7.0 A1c needed for adoption?

Hello,  I'm Giordana, I'm new, T1 since 1992.

Has anyone here gone through the International Adoption process?  My husband and I have been doing the paperwork to adopt from Ethiopia for nearly a year, and were just told that I needed to have an A1c of 7.0 and under in order to be approved.

We were shocked and sad, to say the least.  We pushed back with JDRF statistics, letters from my endocrinologist, diabetic psychologist, Diabetes Educator, our local social worker etc. etc., but the agency we're working with won't budge.

We decided on adoption in the first place because I've been dealing with a large amount of fear and panic about low blood sugars, which caused an elevated A1c for a number of years (in the 9s).  I've worked very hard with my team to combat this, and have seen some positive results, it's just a slow process.  We wanted a family, so we thought, "we're not getting any younger, why not adopt?"

So I have a few questions for people here:

*have you adopted?  And if so, do you mind sharing your agency name with me?

*was an A1c a requirement for your adoption?

*are you planning to adopt?

They're giving me six months to get down to an 8.0, and then they'll accept us provisionally, with the expectation that I will get a 7.0 before we can move forward with an adoption.  We're right now coming to terms with our agency's decision, and deciding what to do next.   Keep in mind that all international adoptions go through a private agency, and this agency (no matter how ethical) can reject you for any reason, so if we intend to move forward with this agency, we can't push too hard.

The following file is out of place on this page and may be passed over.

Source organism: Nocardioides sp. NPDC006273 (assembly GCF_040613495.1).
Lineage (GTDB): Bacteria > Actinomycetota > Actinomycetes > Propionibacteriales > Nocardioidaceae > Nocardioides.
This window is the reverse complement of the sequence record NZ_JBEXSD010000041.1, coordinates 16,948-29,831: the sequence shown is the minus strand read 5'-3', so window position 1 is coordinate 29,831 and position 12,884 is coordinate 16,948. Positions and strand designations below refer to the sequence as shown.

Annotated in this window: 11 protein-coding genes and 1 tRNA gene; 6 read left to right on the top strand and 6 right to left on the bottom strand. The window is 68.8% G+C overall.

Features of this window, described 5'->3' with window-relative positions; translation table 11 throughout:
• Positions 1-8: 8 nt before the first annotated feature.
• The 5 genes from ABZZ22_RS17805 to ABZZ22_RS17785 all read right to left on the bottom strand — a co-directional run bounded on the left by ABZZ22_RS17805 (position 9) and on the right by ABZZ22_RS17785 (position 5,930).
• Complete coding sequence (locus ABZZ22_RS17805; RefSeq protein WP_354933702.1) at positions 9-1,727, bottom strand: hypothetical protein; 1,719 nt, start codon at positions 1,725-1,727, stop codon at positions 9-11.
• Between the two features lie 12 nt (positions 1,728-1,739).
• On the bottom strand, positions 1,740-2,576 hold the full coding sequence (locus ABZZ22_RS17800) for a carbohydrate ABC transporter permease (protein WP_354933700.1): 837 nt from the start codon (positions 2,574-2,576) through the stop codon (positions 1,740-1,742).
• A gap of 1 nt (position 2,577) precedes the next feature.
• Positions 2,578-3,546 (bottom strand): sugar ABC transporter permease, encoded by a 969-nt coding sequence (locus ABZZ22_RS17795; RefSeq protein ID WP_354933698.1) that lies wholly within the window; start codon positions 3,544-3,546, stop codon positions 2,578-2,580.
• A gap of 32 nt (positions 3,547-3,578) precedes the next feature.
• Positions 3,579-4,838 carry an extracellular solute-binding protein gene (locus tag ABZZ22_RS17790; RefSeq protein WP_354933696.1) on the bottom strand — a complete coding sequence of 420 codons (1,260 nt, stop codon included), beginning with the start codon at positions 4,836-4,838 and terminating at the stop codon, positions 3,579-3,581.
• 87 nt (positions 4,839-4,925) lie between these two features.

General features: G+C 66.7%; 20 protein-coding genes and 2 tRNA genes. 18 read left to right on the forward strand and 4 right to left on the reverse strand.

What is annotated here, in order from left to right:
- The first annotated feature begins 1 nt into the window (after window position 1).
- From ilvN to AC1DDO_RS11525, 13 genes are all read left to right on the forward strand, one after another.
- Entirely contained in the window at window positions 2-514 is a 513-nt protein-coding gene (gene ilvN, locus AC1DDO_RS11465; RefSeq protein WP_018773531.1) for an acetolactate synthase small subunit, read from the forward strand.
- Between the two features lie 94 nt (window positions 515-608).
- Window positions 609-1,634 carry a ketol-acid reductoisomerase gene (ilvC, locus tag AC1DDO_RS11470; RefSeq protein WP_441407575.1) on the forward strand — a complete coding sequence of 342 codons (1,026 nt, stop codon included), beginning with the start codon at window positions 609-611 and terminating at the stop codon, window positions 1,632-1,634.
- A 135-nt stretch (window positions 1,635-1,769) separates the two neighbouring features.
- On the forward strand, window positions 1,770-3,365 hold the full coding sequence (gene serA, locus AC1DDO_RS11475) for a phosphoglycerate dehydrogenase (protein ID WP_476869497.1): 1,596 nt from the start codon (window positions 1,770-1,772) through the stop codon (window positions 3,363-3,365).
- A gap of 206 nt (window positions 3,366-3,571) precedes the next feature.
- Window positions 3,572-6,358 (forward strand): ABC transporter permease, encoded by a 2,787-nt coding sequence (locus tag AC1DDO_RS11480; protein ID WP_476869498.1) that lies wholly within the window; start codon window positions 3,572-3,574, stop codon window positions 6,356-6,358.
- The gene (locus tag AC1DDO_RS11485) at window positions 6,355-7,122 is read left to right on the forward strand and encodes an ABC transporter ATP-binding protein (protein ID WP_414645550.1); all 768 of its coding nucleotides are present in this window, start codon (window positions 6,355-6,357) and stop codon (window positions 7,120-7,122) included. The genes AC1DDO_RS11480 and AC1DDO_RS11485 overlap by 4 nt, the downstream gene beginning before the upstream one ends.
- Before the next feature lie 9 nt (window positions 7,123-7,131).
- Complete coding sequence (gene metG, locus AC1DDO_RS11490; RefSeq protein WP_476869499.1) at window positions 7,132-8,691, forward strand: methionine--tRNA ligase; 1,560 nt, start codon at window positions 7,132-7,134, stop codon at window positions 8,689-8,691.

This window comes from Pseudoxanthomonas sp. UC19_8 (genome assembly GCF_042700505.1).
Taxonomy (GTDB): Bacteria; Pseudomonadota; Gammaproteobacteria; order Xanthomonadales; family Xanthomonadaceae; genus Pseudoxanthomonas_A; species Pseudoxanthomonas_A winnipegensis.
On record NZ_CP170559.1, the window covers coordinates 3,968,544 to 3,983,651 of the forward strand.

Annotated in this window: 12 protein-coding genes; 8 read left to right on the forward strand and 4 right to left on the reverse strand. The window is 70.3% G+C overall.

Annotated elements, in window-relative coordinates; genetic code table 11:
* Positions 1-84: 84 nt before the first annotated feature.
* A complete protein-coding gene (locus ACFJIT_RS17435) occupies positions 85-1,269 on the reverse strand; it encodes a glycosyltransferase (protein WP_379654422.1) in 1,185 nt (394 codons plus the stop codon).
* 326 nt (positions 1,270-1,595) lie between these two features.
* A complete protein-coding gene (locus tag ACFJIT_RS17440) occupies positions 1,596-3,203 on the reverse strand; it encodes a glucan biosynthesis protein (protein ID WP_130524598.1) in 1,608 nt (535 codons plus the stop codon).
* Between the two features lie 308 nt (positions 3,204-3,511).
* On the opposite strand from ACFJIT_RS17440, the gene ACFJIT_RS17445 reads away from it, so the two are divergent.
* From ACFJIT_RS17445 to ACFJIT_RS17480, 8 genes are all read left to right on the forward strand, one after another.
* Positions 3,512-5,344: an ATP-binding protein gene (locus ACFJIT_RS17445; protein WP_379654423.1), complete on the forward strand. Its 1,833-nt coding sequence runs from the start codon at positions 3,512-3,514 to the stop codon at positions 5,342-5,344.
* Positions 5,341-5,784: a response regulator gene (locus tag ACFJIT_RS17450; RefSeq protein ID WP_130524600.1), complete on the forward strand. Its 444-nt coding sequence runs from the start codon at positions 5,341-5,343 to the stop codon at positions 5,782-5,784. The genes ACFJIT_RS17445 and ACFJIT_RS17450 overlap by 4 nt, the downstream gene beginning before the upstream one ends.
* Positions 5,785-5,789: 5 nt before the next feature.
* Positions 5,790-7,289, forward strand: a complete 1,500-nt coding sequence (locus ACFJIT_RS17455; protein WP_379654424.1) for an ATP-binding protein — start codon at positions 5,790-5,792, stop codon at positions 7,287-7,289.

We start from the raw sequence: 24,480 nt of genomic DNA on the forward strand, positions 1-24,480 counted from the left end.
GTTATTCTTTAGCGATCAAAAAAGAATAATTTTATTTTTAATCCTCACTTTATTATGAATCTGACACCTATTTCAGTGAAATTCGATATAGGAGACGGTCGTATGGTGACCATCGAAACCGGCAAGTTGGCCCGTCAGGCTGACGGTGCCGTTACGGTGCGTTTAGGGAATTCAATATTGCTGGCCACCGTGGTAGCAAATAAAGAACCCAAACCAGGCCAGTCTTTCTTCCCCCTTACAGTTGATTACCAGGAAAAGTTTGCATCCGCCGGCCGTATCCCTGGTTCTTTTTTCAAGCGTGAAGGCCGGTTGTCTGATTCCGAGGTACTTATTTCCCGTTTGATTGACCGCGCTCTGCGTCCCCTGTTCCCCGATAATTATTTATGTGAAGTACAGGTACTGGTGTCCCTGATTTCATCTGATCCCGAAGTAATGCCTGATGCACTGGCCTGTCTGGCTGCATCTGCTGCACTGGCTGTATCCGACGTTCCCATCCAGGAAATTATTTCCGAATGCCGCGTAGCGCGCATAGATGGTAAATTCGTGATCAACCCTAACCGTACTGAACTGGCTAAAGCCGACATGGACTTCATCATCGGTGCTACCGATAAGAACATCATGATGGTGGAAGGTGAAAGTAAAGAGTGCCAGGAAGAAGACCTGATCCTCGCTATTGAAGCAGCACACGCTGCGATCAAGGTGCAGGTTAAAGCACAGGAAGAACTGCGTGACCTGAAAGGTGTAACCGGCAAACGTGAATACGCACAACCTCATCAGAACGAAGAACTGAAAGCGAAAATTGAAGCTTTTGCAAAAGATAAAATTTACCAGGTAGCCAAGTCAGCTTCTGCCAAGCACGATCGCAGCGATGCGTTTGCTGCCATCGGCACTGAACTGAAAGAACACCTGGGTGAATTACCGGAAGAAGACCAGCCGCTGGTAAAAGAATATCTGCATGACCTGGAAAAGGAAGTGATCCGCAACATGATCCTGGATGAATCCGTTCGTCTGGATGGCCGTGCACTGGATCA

Thanks in advance for your support.


Giordana, I have never heard of this before but I am going to find out ASAP!




I've wondered about this.  I would like to have a biological child or two, but I worry about complications, so adoption is something that I am considering for the future.

I'm sorry you're having such difficulty with this.  It makes me wonder what other medical conditions this agency considers in deciding whether to approve potential adoptive parents.

As someone who may be going through this within 5-10 years, I'd love to learn about your journey.

Good luck in your fight and please keep me posted. 

Wow, that seems pretty ridiculous.  I mean, under their current standards, a person with an A1C of 3 would be approved...  and anyone with an A1C that low is having a loooot of low blood sugars.  How would that situation be any better for the child?

I just posted this in response to Gina on facebook:

"I suspect the actual a1c will vary by country, by agency, and by the person's endo. But, a T1 friend of mine who adopted internationally needed a letter from her endo stating she's in good control and would "be able to raise the child through adulthood" (i.e., not die soon, lol)."

Her a1c is in the 6's, so well-controlled T1 range, but not in the "non-D" range which can lead to lots of lows.